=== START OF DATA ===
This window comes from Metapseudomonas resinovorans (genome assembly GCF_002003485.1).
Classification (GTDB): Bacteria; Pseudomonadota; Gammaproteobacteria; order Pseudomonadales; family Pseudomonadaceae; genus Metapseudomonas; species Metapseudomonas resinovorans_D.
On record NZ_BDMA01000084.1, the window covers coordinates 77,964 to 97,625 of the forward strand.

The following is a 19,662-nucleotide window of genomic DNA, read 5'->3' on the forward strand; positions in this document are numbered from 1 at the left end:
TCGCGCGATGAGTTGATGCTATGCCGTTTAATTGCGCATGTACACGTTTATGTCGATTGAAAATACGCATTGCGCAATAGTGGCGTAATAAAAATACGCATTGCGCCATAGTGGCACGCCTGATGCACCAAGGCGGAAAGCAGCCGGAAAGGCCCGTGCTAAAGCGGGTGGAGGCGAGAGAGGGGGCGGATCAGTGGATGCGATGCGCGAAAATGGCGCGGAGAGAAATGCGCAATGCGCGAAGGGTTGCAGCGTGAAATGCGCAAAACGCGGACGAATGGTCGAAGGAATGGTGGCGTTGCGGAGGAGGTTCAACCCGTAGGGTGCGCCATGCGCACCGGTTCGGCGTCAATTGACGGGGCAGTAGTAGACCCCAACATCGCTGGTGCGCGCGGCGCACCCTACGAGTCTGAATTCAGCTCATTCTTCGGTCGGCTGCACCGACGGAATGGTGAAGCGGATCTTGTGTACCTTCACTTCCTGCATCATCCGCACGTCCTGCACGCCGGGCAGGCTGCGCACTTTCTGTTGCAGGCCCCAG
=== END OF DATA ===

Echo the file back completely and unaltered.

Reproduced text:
This window comes from Metapseudomonas resinovorans (genome assembly GCF_002003485.1).
Classification (GTDB): Bacteria; Pseudomonadota; Gammaproteobacteria; order Pseudomonadales; family Pseudomonadaceae; genus Metapseudomonas; species Metapseudomonas resinovorans_D.
On record NZ_BDMA01000084.1, the window covers coordinates 77,964 to 97,625 of the forward strand.

The following is a 19,662-nucleotide window of genomic DNA, read 5'->3' on the forward strand; positions in this document are numbered from 1 at the left end:
TCGCGCGATGAGTTGATGCTATGCCGTTTAATTGCGCATGTACACGTTTATGTCGATTGAAAATACGCATTGCGCAATAGTGGCGTAATAAAAATACGCATTGCGCCATAGTGGCACGCCTGATGCACCAAGGCGGAAAGCAGCCGGAAAGGCCCGTGCTAAAGCGGGTGGAGGCGAGAGAGGGGGCGGATCAGTGGATGCGATGCGCGAAAATGGCGCGGAGAGAAATGCGCAATGCGCGAAGGGTTGCAGCGTGAAATGCGCAAAACGCGGACGAATGGTCGAAGGAATGGTGGCGTTGCGGAGGAGGTTCAACCCGTAGGGTGCGCCATGCGCACCGGTTCGGCGTCAATTGACGGGGCAGTAGTAGACCCCAACATCGCTGGTGCGCGCGGCGCACCCTACGAGTCTGAATTCAGCTCATTCTTCGGTCGGCTGCACCGACGGAATGGTGAAGCGGATCTTGTGTACCTTCACTTCCTGCATCATCCGCACGTCCTGCACGCCGGGCAGGCTGCGCACTTTCTGTTGCAGGCCCCAG